In For a Penny: The Right to be Wrong

Charles Lewis III, weighing the balance.

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“The fool doth think he is wise, but the wise man knows himself to be a fool.”
– William Shakespeare, As You Like It, Act V, sc. 1, 30-31

You’ll have to excuse me, dear reader, but a series of first-world problems have me tempted to tear my hair out:

* My crappy smartphone of about two years now has a regular battery life of about 15 minutes because I haven’t bothered to go on Amazon for replacement battery.

* My inability to acquire gainful employment has left me lacking in both money and healthcare, so after the coming national deadline on Feb. 15, I’ll have to use a noticeable chunk of the former to cover my lack of the latter.

* Apparently I’ve done something – I have no idea what – to piss off enough friends that a noticeable number of them have dropped me on social media.

* My favorite person in the entire world is someone I haven’t seen in person in over two weeks (and I’m not 100% sure when I’ll see her again).

* I was offered a chance to direct something cool, but I haven’t officially committed yet. In fact, I look at my schedule and wonder if I’ll have time to do it at all.

* I tend to spend hours at a time standing in place, but having nothing to eat and then wondering why I’m so goddamn cranky.

* I had my first two auditions of 2015 and I’m thoroughly convinced that I was shit both times.

* I planned to be much farther ahead in my writing and have barely done a fraction of the pages I’d assigned myself. I’m still pretty much ahead with the stuff I write for my part-time job, but not as far ahead as I usually am.

* I had a really cool idea for this week’s column, but felt like such a goddamn loser that I decided to put it off for a later time. Whether it will still be as timely two weeks from now remains to be seen.

* I’ve been trying for two weeks to have dinner with good friends, but it keeps getting pushed back and I’m worried that I may have caused some undo tension between them and another friend.

* I have officially entered my mid-30s with more gray hair appearing every day, but I have nothing to show for living so long, in regards to the bar I set for myself when I was nine-years-old.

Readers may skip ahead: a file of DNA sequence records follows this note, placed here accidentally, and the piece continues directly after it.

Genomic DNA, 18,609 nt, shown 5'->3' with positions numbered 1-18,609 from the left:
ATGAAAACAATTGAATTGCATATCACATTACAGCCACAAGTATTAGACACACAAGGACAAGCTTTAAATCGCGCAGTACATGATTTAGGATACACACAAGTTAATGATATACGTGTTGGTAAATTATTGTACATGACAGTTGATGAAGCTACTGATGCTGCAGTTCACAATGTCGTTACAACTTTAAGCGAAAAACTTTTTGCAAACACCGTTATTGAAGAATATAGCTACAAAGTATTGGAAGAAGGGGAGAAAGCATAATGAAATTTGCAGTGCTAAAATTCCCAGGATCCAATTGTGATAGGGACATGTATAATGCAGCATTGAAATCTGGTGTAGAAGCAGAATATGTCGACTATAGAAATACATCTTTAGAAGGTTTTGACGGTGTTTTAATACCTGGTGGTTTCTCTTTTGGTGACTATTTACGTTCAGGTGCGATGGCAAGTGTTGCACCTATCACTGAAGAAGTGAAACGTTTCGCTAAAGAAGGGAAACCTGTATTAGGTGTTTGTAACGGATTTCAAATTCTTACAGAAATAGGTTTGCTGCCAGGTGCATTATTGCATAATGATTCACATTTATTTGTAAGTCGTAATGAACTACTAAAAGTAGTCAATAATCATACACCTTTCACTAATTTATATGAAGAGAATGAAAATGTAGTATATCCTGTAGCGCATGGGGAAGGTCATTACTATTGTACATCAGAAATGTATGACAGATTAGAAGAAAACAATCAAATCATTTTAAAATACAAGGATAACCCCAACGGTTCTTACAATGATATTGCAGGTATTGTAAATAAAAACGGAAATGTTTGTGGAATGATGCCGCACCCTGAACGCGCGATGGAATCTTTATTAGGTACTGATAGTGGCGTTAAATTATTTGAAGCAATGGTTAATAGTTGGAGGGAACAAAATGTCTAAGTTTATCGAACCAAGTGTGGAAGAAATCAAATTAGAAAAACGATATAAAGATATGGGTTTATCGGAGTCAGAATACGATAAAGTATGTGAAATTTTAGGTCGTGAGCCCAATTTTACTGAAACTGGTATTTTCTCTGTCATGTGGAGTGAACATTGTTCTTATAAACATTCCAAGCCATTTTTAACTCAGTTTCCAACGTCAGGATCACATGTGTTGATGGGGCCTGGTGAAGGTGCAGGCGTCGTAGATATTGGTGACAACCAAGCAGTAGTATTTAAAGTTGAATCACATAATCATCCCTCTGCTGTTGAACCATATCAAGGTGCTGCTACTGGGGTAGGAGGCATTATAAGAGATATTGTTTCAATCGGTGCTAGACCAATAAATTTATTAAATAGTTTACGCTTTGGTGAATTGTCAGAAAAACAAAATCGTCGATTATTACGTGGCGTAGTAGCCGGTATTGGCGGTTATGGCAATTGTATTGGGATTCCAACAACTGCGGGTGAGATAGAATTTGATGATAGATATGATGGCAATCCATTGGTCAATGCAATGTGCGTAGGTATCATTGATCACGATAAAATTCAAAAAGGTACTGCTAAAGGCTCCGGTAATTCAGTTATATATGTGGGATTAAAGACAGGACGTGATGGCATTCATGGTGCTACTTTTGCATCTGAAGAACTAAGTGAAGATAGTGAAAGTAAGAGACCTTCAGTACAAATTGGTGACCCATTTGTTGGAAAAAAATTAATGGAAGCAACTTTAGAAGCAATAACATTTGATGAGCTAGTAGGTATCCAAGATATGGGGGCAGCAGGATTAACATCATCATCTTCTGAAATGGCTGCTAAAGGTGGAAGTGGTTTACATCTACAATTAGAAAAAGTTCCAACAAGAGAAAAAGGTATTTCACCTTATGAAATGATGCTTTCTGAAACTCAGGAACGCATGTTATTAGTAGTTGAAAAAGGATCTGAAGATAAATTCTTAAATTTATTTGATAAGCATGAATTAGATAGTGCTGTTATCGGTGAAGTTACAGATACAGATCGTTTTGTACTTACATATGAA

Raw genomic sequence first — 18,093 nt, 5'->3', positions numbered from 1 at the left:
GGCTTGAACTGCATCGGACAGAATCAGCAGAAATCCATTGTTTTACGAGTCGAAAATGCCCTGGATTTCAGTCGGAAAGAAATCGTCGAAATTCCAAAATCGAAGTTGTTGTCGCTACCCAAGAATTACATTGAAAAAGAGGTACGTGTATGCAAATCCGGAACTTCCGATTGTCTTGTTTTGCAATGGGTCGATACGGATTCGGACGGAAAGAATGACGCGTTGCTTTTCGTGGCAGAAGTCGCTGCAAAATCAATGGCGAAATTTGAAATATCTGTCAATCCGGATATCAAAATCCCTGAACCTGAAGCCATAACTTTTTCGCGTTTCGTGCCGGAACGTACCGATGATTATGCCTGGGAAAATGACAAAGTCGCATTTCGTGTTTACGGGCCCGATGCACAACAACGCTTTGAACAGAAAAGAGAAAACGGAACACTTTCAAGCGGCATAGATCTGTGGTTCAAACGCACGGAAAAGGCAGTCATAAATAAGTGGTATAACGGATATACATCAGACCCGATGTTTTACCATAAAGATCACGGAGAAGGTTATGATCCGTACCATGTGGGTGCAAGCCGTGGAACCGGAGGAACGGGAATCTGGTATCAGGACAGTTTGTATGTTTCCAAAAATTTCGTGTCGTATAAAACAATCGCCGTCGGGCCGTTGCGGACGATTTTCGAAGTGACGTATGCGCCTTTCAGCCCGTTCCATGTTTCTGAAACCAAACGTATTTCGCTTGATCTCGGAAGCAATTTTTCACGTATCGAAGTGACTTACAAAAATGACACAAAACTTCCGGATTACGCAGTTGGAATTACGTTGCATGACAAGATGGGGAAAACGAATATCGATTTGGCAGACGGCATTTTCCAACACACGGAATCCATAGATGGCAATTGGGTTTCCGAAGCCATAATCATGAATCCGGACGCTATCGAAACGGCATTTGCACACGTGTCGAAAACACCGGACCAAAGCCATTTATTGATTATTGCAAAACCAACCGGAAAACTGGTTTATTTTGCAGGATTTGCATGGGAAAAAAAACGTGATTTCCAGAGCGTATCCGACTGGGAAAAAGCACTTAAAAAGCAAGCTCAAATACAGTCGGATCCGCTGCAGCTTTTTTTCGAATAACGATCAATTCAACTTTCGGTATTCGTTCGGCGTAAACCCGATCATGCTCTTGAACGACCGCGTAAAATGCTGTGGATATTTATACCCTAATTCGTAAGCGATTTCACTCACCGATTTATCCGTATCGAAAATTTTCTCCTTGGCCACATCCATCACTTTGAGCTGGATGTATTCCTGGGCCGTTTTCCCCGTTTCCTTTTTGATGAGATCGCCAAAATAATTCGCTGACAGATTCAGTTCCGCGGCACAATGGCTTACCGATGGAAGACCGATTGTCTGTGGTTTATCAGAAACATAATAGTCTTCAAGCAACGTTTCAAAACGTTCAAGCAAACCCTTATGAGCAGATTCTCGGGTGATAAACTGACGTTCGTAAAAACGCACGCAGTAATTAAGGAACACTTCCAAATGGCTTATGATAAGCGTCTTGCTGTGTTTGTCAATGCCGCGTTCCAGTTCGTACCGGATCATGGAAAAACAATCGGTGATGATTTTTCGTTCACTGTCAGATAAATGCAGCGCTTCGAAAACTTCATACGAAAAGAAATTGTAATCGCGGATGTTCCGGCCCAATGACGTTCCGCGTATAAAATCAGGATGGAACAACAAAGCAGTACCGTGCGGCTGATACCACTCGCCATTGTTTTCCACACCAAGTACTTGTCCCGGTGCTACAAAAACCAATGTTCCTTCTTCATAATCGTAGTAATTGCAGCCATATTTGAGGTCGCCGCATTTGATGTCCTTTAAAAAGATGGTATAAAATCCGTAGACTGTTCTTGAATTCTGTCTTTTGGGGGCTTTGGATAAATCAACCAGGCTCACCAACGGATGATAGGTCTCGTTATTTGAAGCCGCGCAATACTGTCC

Like I said: first-world shit. I don’t know anyone who’s been kidnapped by Boko Haram, nor to my knowledge do have any close relatives or friends who have gotten sick out of contact with idiot anti-vaxxers. No, my concern is that I’m currently slapping myself on the forehead because I’m sure that each and every thing I’m doing is wrong.

That’s the kind of person I am: I blame myself for everything wrong in the world because it’s the only person I can blame without any backlash. It’s my fault the West Coast is suffering a drought whilst the East Coast is buried in snow and wind. You didn’t know that, did you? Don’t ask me how it happened, because if I knew how I’d go full-blown Ororo Munroe on a few choice people. I take in all the blame for everything then unleash it through my art. Since I haven’t had a regular artistic outlet of late – combined with a slight envy of watching everyone else fulfill theirs – I’m just carrying it around like a camel’s hump; enough stress to sustain me for days and weeks on end.

As Marissa noted last week, the theme of this month’s ‘Pub writings is passion and desire. As I’ve idiotically stressed myself out the past few days, it becomes apparent to me that it must be some kind of reaction to the fact that I currently can’t engage in the things for which I have the most passion. The logical part of my brain tells me that this too shall pass, but my Id misses the stage like the deserts miss the rain. Yes, I just wrote that. I wrote it and you read it. We both have to live with that.

So as I wait for that metaphorical rain (and the literal ones California so desperately needs), I comfort myself with the fact that there are enough things in my life going right that, were I not so myopically focused on the bad stuff, I’d be over the moon: a film I was in is got great feedback at Sundance and a distribution deal with a major studio; this past Tuesday I recorded pick-ups for a voiceover job that I’m hoping will lead to many more; although I’m not acting, I’m taking an active behind-the-scenes role for several different theatre companies; I did get that directing offer unsolicited; I do have my favorite person in the world; I have my health; I have my every-graying hair; I have my life; I have a series of opportunities that lie ahead of me. I have. That’s what I always remember: I have. It’s like that scene from The Sopranos where Tony is venting about the world to his one-legged Russian mistress. He complains about his families, both literal and crime-related, and worries he might be depressed. Said mistress – who, again, has only one leg and escaped a particularly dangerous part of Russia – rolls her eyes, lights a cigarette and tells him to stop whining.

I have no such Siberian in my life to tell me to “buck up”. I will say is that a cheery and unexpected e-mail from Ashley Cowan does wonders to lift one’s spirits.